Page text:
Exam 3

When you don't know the population's variance, why do you have to compute your sample's variance differently? (What are you doing? What are you fixing?)
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Terms in this set (23)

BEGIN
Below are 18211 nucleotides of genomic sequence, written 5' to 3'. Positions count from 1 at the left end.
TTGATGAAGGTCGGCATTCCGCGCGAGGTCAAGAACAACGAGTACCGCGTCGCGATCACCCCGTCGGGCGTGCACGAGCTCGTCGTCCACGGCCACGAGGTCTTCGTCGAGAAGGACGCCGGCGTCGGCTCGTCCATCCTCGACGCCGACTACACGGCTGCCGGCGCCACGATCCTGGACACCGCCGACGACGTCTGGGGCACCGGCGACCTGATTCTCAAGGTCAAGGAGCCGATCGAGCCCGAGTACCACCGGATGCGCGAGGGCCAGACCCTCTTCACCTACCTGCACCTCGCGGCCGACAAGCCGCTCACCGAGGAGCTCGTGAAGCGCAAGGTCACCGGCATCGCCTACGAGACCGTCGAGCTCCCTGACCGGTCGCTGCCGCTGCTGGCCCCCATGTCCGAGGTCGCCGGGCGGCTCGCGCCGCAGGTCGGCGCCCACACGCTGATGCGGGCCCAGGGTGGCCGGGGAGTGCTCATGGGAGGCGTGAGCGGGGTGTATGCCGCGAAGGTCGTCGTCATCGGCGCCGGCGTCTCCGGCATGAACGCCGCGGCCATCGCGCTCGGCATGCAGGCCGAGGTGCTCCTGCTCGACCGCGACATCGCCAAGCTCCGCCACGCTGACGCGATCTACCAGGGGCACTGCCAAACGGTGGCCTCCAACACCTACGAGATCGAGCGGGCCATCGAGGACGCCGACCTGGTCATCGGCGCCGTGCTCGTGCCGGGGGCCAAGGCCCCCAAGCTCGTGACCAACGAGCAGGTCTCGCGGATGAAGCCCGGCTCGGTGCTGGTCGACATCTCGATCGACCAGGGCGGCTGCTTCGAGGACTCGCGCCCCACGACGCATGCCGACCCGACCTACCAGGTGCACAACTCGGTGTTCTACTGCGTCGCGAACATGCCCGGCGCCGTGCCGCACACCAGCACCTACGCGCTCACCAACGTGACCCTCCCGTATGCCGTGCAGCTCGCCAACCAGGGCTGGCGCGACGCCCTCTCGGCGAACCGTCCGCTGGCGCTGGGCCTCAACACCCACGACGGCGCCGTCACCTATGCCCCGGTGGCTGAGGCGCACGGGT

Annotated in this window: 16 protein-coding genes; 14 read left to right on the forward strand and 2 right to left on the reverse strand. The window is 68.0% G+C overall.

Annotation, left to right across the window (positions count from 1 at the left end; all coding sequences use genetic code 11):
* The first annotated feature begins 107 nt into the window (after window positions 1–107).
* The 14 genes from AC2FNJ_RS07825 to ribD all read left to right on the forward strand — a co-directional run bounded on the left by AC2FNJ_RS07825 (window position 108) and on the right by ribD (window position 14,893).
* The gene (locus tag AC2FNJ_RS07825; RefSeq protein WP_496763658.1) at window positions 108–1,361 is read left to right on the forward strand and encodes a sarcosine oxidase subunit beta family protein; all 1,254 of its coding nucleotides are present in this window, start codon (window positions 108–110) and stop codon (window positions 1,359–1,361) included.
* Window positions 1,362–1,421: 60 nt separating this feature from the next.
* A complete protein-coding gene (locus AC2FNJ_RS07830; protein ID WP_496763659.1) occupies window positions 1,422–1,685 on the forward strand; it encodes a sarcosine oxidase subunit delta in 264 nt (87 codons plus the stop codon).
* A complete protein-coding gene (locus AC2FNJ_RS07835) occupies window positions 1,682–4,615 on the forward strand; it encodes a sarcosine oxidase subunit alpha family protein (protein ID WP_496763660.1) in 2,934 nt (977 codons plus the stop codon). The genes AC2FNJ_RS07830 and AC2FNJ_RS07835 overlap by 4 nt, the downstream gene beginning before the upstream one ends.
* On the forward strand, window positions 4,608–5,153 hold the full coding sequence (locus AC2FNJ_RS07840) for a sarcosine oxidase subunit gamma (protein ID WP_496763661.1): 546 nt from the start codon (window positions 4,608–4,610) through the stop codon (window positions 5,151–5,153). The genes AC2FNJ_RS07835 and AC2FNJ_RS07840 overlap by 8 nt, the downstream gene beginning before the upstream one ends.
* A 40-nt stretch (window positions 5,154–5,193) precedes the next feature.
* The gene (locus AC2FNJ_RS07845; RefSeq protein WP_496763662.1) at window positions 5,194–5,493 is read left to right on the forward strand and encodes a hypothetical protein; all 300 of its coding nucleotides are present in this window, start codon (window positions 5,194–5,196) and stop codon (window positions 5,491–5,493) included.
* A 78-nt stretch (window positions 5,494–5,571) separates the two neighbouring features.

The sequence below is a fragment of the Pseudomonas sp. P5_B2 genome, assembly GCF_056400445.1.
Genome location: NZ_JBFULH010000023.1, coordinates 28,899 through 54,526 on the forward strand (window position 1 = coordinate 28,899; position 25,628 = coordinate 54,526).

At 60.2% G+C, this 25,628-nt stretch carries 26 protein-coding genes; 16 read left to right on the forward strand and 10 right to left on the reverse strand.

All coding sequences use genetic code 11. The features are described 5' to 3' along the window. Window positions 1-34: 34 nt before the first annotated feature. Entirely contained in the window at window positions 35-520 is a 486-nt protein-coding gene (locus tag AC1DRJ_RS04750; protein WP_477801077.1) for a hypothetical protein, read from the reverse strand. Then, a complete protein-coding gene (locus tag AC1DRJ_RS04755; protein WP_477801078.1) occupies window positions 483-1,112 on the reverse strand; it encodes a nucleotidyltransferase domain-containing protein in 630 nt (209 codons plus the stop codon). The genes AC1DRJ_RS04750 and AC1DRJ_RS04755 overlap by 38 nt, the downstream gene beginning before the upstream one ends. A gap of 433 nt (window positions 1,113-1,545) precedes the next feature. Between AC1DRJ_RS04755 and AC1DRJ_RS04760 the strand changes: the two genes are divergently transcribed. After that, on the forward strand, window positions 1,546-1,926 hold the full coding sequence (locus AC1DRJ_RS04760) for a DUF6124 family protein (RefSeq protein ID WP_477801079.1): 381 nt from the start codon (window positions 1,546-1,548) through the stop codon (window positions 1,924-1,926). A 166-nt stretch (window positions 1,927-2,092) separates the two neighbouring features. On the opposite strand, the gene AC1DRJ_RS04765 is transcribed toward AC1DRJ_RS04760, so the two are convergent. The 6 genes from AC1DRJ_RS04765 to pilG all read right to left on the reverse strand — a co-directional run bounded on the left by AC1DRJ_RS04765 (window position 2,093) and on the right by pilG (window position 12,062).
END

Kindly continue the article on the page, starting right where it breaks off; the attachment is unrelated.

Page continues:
Know what things will increase your level of power (from exam 2)Use a more homogeneous population, Increase sample size, Use a more lenient p-value (e.g., α =.10), Use a one-tailed testKnow what kinds variables you would use in a chi squared testcategoricalKnow what the basic idea of a chi squared test ischi squared tests test how well patterns of observed frequencies fit an expected pattern of frequenciesKnow how to compute degrees of freedom for a chi squared test for independencedf = (R-1)(C-1)Know what expected means when we're talking about chi square Why do we expect it When do we expect it Which hypothesis are we referring to when are talking about expected frequenciesExpected frequencies are the frequency value that is predicted from the null hypothesis; E or fe Expected = predicted Defined as the ideal hypothetical distribution that is in perfect agreement with null hypothesisKnow what your advantage is/ are of using chi square rather than parametric testCan examine data from nominal and ordinal scales (whereas parametric tests require data from interval or ratio scale)Know what your effect size cut offs are for phiSmall .01 Medium .03 Large .05Know when phi and Cramer's phi will be the same and when they will be differentCramer's phi and phi are the same in a 2x2 matrix or when K-1=1 aka dfsmaller-1=1Be able to tell me whether within subjects or between designs are more powerful and whyWithin subjects are more powerful because error is low and each subject is their own control; in within-subjects, randomly chosen members of the population are exposed to all levels of a casual variable (repeated measures and cross over) For between subjects, members of a population are randomly and independently assigned to specific levels of a casual variable; independently designed to one conditionBe able to fill in a table that describes what data you have and be able to tell me what your comparison distribution is and what shape that distribution is(see table from lab exercise)Be able to draw a chi square distribution depending on whether it has very few degrees of freedom or more degrees of freedom and how's that going to change in terms of its looks. Be able to draw a rough sketch of that and show me where the region of rejection should fallKnow what your 3 assumptions are in the independence means t test and also be able to identify what your two sources of error are for the independent means t test- observations must be independent; each participant is independently assigned to one condition/"cell" - two populations from which the samples are selected must be normal - two populations from which samples are selected must have equal variances (homogeneity of variance)Be able to list and define your reasons for non-independence of observationsCompositional effects: individuals are non-randomly sorted into groups ex.) members of different sororities Common fate: individuals share a context or environment ex.) group members who live together Mutual influence: individuals interact with one another ex.) individuals in a common fate situation who become friends Same individual: repeated measures or within-subject studies